Articles > The 9 most overused (and abused) corporate buzzwords and cliches

The 9 most overused (and abused) corporate buzzwords and cliches
Globe & Mail, March 08, 2013

Barbara Moses, Ph.D, is an international speaker, work/life expert, and best-selling author of Dish: Midlife Women Tell the Truth About Work, Relationships, and the Rest of Life.

At a recent social event an acquaintance told me about a corporate cost-reduction program he was leading. At least I think that's what he was talking about. To my ears it sounded like a word salad of warmed over MBA-speak: strategic ... belt tightening ... turn around ... fiscal restraint ... new direction ... metrics ... aggressive examination of costs ...

Every sector and industry has its own jarring jargon, whether it's an academic paper with sentences so long that you can't keep track of the idea being developed, or corporatese = words that enter the business vocabulary and are so overused, or misused, that they don't communicate anything.

Jargon has a function, establishing boundaries between those "in the know" and outsiders. But it can also be a convenient cover for being too lazy to think through what is being expressed, or for lack of imagination.

Which words and phrases in the business world drive people crazy? I "reached out" to clients and friends working at the epicenter of corporate jargon - mostly in HR, marketing, and business consulting roles - and came up with this list:

1. Value add: This got the most votes for most awful. If you are not adding value then why are you doing it? Does it mean that without the value add we are receiving or delivering "value subtracted"? Is the product or service lacking value before the "add"? The minimum threshold should be to provide value. The rest is a nice touch - a treat - and should be considered as such.

2. Strategic (anything): I have several clients who marinate every sentence with a "strategic" something. They also use "strategic" and "senior" as exemplars of the same concept. For example, said in a dismissive tone: "I wouldn't listen to her. She's not strategic. She's not senior."

Using the "S" word may make the speaker feel important, but in my experience there is an inverse relationship between the number of times someone says it and how conceptual the person's thinking is. Whether it is "high-level strategy," "strategic thinking" or "strategic value," this one gets backs up. As one MBA consultant put it, "When I hear, 'We are changing our strategic direction,' I hear, 'blah, blah, blah,' or think, the end is nigh. The company has lost its vision of what it does and for whom."

3. Heavy lifting: This means doing something unpleasant or challenging. But if you aren't lifting weights, spell out what the challenge or problem is.

4. Win-win: We all get what this means. But it implies the opposite of what is intended = that disagreements or different points of view lead to winners and losers. Instead of believing one party "wins" and the other "loses" or both "win," think about feeling okay with the outcome.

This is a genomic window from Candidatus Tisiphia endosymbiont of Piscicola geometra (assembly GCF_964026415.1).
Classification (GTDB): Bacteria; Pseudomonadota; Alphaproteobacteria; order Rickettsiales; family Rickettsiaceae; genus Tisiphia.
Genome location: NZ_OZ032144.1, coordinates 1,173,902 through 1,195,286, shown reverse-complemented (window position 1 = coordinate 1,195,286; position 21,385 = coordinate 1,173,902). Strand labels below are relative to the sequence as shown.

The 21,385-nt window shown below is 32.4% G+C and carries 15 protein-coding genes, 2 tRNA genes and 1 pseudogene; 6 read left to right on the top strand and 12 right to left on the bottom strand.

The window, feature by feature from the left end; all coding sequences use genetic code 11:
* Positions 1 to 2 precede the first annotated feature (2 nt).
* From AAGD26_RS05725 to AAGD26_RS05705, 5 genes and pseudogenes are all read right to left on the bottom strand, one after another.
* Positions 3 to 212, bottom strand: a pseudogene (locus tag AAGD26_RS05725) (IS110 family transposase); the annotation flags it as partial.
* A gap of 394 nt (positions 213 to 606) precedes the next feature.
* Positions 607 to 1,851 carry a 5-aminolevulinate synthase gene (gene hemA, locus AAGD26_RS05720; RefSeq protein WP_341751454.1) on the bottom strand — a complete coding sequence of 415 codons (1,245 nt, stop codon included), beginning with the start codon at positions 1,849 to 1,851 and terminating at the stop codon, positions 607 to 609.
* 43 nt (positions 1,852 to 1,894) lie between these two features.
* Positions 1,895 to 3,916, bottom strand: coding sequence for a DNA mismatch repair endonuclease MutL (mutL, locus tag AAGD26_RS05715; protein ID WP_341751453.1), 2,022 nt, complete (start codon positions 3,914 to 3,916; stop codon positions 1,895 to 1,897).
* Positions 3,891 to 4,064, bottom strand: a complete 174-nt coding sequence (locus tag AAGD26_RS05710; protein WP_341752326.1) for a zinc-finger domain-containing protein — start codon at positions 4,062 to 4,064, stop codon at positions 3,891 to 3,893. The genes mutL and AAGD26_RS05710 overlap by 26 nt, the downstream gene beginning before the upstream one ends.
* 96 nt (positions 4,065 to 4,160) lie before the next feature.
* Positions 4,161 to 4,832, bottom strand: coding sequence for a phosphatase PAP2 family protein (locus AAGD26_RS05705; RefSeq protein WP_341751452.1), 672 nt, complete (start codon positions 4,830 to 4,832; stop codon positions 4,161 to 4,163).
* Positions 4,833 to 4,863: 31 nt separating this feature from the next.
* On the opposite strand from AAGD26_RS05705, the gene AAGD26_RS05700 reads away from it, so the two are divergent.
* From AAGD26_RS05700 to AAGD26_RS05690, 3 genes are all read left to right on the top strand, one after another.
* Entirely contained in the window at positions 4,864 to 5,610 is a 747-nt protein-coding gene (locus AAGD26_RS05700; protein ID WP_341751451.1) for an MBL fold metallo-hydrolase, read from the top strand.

Compromise usually means a solution that meets both parties' needs to some degree. You may not feel great about the result, but you can live with it. Nobody "wins." Sometimes, someone identifies a brilliant alternative solution that all parties agree on and feel great about. But unless it is a race, they still haven't won anything.

5. Team player: This entrenched reflexive shorthand equates the gold standard for being a high performer with someone who plays nice. But most interesting ideas come from awkward renegades who ruffle feathers. To me, being a team player is not necessarily a recommendation.

6. Gen (anything): Cartoon stereotypes of different generations have been translated into the belief that when you were born has a greater influence on taste and personality than family, social class and education. Judging from the number of conferences, books and training programs devoted to this subject, it would appear that the major challenge to the managerial world is how to communicate with Gen Y.

Obviously the zeitgeist influences us, but if belonging to a certain generation were more important than anything else, a baby-boomer professor would have more in common with a 60-year-old potato picker than an educated fortysomething urbanite.

7. Cycles: When someone says "I don't have the cycles," it means: "I don't have the time, or capacity, or I don't want to." My informants want it banned for its ugliness and meaninglessness.

8. Think outside the box: Thinking is an electrical activity and your brain does not resemble a box. As one HR consultant said, "People who use this phrase are the least creative."

9. Work life balance/harmony: Instead of trying to find clever ways to chase an impossible state - a life in which you have control over the amount of time and energy you give to work and the energy and time left for your personal life - why not eliminate this concept entirely? It isn't balance you desire, it is spending time in roles most important to you.